Broken clay(?) sewer line
I am brand new here and i think i am going to enjoy this place a lot. it looks great.:thumbup:
I have searched, but not found what i am looking for.
I have a broken sewer pipe ( house lateral i think is the term)
It is the red ceramic type, possibly 100 yrs old.
Goes to a city sewer.
The break is total. Upon digging I found ragged end of pipe, where sewage comes out, and have not yet found the downstream part of the break. pipe just "isnt there".:huh: (only looked about 1',18" )There has been No evidence of trouble until quite recently. The open edge in fact seems to be pointing up somewhat...
I'm thinking, frost heaves?:001_unsure:
Anyway, I am hoping to be able to expose all of the crushed/missing section, and "upstream" untill i hit solid pipe and the repair it by replacing a section with pvc using some sort of rubber connector.
Is this right?
I could do this myself, i believe, IF I can find solid pipe within a few feet of the break.
I have a few questions.
First of all, Is this realistic thinking? How likely am I to find a lot more of the pipe is crumbly?
Secondly, the line is only maybe two feet below surface at the break. Is there something that pushes pipes up over the years? If the whole pipe is that shallow, i dont understand why it wouldnt
have frozen/cracked before... also, how steeply do these things run? It broke like 20 ft from house and 40' from where it hits the main line.
The break is Very near the sidewalk. Under the sidewalk, it belongs to the city. Does anyone knows what the deal is, if It needs some pipe replaced that is partly mine/partly cities?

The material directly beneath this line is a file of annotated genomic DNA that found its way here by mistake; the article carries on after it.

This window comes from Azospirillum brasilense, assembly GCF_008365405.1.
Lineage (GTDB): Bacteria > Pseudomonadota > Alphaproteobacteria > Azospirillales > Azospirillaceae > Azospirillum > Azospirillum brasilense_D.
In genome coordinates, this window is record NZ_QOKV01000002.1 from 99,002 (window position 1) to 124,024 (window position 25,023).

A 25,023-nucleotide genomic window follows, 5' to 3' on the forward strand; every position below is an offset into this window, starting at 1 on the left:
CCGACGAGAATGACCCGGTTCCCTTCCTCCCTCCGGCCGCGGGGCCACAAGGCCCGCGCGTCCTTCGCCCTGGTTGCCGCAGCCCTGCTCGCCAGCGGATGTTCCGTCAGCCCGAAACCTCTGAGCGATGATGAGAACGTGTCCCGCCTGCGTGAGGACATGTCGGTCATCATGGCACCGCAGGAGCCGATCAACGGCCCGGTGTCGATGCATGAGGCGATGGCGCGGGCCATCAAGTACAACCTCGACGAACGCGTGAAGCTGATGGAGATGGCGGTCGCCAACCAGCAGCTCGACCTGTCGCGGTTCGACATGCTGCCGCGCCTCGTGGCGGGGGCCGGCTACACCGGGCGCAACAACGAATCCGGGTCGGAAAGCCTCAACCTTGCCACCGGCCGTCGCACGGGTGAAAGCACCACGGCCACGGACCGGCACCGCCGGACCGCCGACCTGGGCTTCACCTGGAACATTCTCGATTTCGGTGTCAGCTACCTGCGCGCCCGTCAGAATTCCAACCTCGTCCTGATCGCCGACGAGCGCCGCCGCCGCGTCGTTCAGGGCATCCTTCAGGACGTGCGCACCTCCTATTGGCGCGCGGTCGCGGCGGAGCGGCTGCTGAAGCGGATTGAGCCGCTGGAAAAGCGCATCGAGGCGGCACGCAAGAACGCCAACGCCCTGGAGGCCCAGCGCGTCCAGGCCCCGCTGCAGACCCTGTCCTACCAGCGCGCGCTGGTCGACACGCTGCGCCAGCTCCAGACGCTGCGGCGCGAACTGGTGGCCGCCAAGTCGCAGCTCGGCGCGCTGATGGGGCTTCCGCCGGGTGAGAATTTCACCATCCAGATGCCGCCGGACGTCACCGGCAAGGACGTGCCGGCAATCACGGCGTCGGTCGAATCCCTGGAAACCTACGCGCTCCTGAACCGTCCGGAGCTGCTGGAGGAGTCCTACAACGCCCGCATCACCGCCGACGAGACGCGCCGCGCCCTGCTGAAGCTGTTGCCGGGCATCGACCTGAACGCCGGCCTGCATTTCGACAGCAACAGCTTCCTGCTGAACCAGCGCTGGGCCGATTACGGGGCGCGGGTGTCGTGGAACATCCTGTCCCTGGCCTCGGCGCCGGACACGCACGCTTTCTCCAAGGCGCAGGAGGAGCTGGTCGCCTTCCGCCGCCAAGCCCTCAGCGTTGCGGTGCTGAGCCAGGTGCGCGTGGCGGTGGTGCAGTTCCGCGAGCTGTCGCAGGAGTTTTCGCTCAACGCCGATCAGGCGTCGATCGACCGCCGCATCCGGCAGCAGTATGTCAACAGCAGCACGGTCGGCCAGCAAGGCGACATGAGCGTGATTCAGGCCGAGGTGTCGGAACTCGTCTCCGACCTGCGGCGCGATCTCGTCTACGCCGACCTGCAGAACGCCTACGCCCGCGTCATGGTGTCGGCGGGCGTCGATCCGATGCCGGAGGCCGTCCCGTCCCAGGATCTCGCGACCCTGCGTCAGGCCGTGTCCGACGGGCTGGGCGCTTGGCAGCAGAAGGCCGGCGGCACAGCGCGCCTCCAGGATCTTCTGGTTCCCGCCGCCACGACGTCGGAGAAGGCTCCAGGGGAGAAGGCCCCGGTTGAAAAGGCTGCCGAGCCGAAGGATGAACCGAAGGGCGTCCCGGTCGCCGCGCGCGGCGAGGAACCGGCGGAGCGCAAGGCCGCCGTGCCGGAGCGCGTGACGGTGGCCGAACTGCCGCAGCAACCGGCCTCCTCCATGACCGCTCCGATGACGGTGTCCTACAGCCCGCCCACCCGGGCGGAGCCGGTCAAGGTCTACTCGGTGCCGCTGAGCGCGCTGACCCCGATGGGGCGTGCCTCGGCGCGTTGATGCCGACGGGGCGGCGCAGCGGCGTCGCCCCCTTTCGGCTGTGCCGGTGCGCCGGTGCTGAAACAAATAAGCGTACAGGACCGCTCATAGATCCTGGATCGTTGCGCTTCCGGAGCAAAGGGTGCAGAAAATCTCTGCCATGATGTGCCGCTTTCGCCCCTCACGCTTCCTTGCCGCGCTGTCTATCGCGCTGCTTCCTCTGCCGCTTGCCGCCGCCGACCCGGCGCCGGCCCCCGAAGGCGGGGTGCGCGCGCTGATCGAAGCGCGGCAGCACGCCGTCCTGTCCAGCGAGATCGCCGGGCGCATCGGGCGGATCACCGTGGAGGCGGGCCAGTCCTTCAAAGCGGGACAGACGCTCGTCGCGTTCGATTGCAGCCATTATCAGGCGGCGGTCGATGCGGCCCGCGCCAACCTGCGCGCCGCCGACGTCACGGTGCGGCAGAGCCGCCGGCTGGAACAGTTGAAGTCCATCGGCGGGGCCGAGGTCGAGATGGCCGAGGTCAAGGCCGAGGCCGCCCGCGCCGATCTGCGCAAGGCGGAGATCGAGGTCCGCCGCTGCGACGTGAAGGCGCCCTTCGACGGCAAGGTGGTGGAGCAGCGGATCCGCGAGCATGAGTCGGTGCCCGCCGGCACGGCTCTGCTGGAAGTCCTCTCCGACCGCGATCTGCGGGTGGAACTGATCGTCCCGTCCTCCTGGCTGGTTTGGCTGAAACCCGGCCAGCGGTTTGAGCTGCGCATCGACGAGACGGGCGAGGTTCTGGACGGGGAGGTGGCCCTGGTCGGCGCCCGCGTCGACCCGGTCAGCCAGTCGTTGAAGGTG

I hope this is understandable. I could really use some feedback.
Thanks in advance,
First, put your location in your profile so we know where you are writing from.
Second, contact your utility - in my town the utility has a program for replacing clay sewer drains....
if its close to the house you might want to consider replacing a big enough section to installdouble cleanouts as long as youre digging a hole anyway.when you buy your fernco couplings make sure they say plastic/cl on them,the clay is much thicker than plastic so the end for the clay will be bigger inside :thumbsup:
I am in Missouri, I'll fix up my profile now.
I can't get ahold of anyone at the water /sewer depts until Tuesday. But I'll be sure to find out all I can from them.
(Pipe broke friday evening of course.)
Plummen: Thanks for the name/tip about the couplings.
it's not close to the house. I don't see a vent anywhere either. Should I put a vent/cleanout in the new section, It would be out in the yard about 1/3 of the way to the Main sewer.
( if code allows)
vent goes through roof of house,unrelated to cleanout in yard. :)
Yes put one in we know what you meant. A clean out a lot of people call them a vent.
Follow up question
I appreciate the clarification, plummen, and the response, Sultini.
I have looked further and I am wondering,
Would an old ceramic line have a ceramic cleanout?
Could what looks like a broken lateral line be an old cleanout with sewage backing up it?
The reason I ask is, it is Less than a foot from the surface,2) #5' away, the drainline meets the city sewer at about 7' down, and 3) I still cant find any other pipe in the whole i am digging.
If there is a chance i could be looking at a cleanout, I will snake it, otherwise it's time to call in the pros.
I have to step back because I am not a Master Plumber and do not want to steer you in the wrong direction.
However I will still be checking to see this through to the end maybe I will learn something, keep posting there's a lot of great Plumbers and guys that really know there stuff they will probably walk you through it.
How bout that plummen??
Keep the buckets handy.
can you post a picture of what youre finding? :)
|All times are GMT -5. The time now is 12:02 PM.|
vBulletin Security provided by vBSecurity v2.2.2 (Pro) - vBulletin Mods & Addons Copyright © 2016 DragonByte Technologies Ltd.
User Alert System provided by Advanced User Tagging (Pro) - vBulletin Mods & Addons Copyright © 2016 DragonByte Technologies Ltd.